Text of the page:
Skilful, persevering, approachable

Helga Schmid is the new Secretary General of the OSCE. The German top diplomat is regarded as amiable in tone and tough on the issues.

Helga Schmid, OSCE Secretary General
Helga Schmid, OSCE Secretary General dpa

There are people who have over many years made important contributions to the integration of Europe yet are still known only to a small specialist audience. Among these is the German diplomat Helga Schmid, who has been working for the European Union since 2006 and has headed the European External Action Service (EEAS) as Secretary General since 2016. She played a decisive role in setting up this agency, which now has around 4,500 employees and has done a great deal for the common foreign policy and security policy of EU countries.

The 60-year-old diplomat may now be making more public appearances and be mentioned more often in the news. For Schmid is the new General Secretary of the Organization for Security and Cooperation in Europe (OSCE), as the foreign ministers of the 57 OSCE states decided at the beginning of December 2020. The Bavarian-born Schmid, who entered the service of the German Federal Foreign Office at the end of the 1980s, has thus reached the hitherto high point of her diplomatic career.

The OSCE is a child of the détente policy of the 1970s; it includes all European countries, Turkey, Mongolia, all the successor states of the Soviet Union, and the USA and Canada. Its most important goals are securing stability, peace and democracy. It also conducts observation missions on armed conflicts, such as in eastern Ukraine, where Russia-backed separatists and Ukrainian military are confronting one another, and in Nagorno-Karabakh, where in late 2020 Azerbaijan inflicted heavy losses on Armenia in the first real drone war in history.

As Secretary General, initially elected for three years, Schmid will continue to develop the structure of the organization and initiate, as representative of the chairman, currently Albania’s Prime Minister Edi Rama, processes of political dialogue amongst the member states. She will use her many contacts to discover tensions and conflicts in Europe at an early stage, before they can spread and broaden.

A difficult and important task awaits Helga Schmid.

Heiko Maas, German Federal Foreign Minister

In the opinion of the German Federal Foreign Minister Heiko Maas, no one is better suited than Schmid to make the OSCE, which was in crisis in mid-2020 because some member states blocked the re-election of its leadership, again capable of acting. “A difficult and important task awaits Schmid”, said Maas. He has “great confidence in her”.

In this judgement Maas is not alone in the Foreign Office; Germany’s first Green Foreign Minister, Joschka Fischer (in office from 1998 to 2005), publicly praised Schmid’s abilities, and appointed her his office supervisor. Before this, Schmid read Romance and English studies at university and then worked in the Minister’s Office of Fischer’s predecessor, Klaus Kinkel.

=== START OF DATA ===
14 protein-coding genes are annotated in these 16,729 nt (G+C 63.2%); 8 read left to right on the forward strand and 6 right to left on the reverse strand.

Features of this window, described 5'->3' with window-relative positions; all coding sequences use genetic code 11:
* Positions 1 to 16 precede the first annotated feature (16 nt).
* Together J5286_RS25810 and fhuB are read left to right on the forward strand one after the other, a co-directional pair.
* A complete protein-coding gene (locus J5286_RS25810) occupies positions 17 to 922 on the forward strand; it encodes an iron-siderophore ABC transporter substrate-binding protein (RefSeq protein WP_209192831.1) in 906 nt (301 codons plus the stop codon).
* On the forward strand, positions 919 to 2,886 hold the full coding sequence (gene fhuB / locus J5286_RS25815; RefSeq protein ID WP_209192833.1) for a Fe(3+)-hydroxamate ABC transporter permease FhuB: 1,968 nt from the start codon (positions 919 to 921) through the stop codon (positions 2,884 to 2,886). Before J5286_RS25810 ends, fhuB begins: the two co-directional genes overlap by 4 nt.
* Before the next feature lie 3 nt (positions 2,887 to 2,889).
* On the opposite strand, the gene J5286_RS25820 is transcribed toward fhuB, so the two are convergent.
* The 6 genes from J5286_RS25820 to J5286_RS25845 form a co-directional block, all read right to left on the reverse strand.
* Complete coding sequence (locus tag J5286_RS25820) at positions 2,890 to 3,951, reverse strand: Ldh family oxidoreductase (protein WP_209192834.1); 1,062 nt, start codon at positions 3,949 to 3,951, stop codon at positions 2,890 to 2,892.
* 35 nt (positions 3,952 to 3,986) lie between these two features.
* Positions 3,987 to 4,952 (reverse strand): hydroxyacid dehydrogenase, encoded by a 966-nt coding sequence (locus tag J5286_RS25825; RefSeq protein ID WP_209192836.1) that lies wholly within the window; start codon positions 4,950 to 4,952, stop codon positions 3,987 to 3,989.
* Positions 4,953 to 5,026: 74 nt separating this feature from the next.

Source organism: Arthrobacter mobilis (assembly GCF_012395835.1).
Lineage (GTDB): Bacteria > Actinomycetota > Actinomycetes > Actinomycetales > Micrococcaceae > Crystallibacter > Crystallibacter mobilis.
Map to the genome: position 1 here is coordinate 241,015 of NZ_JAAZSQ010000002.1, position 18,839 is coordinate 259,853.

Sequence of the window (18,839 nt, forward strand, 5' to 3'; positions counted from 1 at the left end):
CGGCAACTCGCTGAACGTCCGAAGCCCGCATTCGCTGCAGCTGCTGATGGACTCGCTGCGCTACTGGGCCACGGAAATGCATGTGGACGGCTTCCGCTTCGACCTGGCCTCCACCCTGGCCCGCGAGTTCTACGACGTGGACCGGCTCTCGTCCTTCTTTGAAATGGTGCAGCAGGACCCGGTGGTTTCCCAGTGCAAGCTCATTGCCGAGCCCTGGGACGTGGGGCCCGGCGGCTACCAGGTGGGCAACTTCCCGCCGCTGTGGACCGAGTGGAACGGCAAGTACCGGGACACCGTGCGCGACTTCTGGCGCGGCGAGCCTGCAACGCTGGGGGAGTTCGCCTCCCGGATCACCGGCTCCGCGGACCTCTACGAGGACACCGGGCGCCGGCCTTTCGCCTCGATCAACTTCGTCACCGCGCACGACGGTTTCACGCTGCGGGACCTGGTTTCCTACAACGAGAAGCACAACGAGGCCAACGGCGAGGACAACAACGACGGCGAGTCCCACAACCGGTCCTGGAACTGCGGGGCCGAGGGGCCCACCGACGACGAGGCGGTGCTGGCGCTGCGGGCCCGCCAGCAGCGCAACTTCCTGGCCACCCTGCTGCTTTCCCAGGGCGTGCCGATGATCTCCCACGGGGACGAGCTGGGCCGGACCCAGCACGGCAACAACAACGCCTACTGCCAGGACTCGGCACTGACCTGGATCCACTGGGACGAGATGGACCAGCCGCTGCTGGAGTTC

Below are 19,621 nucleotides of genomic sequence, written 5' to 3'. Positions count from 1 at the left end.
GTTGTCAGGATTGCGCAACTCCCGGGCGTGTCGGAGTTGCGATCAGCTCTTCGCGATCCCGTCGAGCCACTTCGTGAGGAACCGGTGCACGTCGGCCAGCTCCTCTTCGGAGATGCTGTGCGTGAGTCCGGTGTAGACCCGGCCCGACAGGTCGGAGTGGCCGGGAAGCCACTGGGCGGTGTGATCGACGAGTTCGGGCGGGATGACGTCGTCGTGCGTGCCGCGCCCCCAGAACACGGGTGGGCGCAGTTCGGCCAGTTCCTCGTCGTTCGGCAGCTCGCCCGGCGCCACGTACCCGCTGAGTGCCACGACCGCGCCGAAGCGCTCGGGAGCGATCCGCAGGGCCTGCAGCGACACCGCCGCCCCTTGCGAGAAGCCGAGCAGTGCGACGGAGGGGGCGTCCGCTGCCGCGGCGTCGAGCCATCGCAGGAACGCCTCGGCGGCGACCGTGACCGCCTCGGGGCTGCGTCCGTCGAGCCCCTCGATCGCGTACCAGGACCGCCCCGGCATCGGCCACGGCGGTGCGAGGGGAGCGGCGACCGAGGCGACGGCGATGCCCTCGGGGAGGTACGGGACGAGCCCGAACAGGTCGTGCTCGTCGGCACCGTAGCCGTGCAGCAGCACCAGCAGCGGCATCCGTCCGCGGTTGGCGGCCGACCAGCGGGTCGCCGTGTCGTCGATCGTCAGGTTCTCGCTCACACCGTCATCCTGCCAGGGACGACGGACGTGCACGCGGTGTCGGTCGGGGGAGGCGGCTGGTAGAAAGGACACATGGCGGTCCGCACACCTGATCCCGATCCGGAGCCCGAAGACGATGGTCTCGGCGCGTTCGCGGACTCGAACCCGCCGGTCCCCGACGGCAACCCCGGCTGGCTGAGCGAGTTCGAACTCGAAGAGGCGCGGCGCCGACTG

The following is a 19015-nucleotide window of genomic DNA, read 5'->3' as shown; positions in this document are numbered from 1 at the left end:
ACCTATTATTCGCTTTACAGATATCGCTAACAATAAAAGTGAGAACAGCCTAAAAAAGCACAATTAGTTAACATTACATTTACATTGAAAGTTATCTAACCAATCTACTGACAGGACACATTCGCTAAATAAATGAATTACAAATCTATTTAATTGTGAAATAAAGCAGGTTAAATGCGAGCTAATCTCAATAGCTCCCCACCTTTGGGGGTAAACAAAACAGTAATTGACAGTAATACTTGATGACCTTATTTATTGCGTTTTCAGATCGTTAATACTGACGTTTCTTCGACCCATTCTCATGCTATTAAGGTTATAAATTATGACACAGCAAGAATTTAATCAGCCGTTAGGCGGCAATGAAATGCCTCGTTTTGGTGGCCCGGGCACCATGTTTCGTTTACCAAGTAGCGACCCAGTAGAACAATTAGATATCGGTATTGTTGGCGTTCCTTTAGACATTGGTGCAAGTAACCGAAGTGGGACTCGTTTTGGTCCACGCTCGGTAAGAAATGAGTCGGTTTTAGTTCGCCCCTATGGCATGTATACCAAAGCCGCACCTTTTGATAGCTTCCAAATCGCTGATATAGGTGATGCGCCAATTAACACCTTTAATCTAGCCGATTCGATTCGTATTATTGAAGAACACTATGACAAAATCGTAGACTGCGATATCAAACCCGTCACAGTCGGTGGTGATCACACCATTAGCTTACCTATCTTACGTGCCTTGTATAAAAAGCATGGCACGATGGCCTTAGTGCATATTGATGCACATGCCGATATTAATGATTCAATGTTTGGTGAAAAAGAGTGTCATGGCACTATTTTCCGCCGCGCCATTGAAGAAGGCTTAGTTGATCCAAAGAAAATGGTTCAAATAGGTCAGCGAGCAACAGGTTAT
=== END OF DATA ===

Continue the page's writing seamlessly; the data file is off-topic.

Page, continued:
Women are the better negotiators.

Helga Schmid, OSCE Secretary General

Fischer, Green political figure, who is known for his vivid rhetoric, occasionally referred to his colleague Schmid as a “spotted hyena”. That was meant as a compliment. This largest member of hyena species has an extraordinarily complex social system and is considered a particularly skilled and extremely persevering hunter.

Colleagues also praise Schmid’s quick wittedness, her hands-on nature, her ability to build networks and, above all, her talent for gaining partners for dialogue through her amiability. “Women are the better negotiators”, she says.

Co-negotiated the agreement on the Iranian nuclear program

On issues of course, diplomat though she is, Schmid is looked upon as tough - which proved useful as an EU representative in the negotiations with Iran on its nuclear program, which were concluded in 2015 after years of difficult struggle. Today Schmid still enjoys the reputation in the Foreign Office of knowing the complicated details of the nuclear treaty better than anyone else. The diplomat negotiated the wording of the 100-page agreement step by step with the then Iranian chief negotiator and later President Hassan Rouhani.

For her commitment and her success, the then German Federal Foreign Minister, Frank-Walter Steinmeier, awarded Schmid the Federal Cross of Merit in November 2015 in Brussels. Steinmeier, who later became Federal President, praised the EU leader for having worked twelve years with a “diplomatic drill in the hand” to achieve a breakthrough in the negotiations with Iran.

With the election of Joe Biden as American President, the EU states are hoping to save the nuclear deal with Iran, which Biden’s predecessor, Donald Trump, has sought to stymie through targeted sanctions and America’s participation in which he cancelled.

Schmid will have enough to do as head of the OSCE, but her experience could be of help in attempting to revive the nuclear treaty with Iran. If need be, so it is said in diplomatic circles, negotiators could consult by telephone with a colleague who is familiar with every detail of the agreement. In future she will be working at the OSCE headquarters, located in the city where she carried on negotiations for years with Iran’s representatives – Vienna.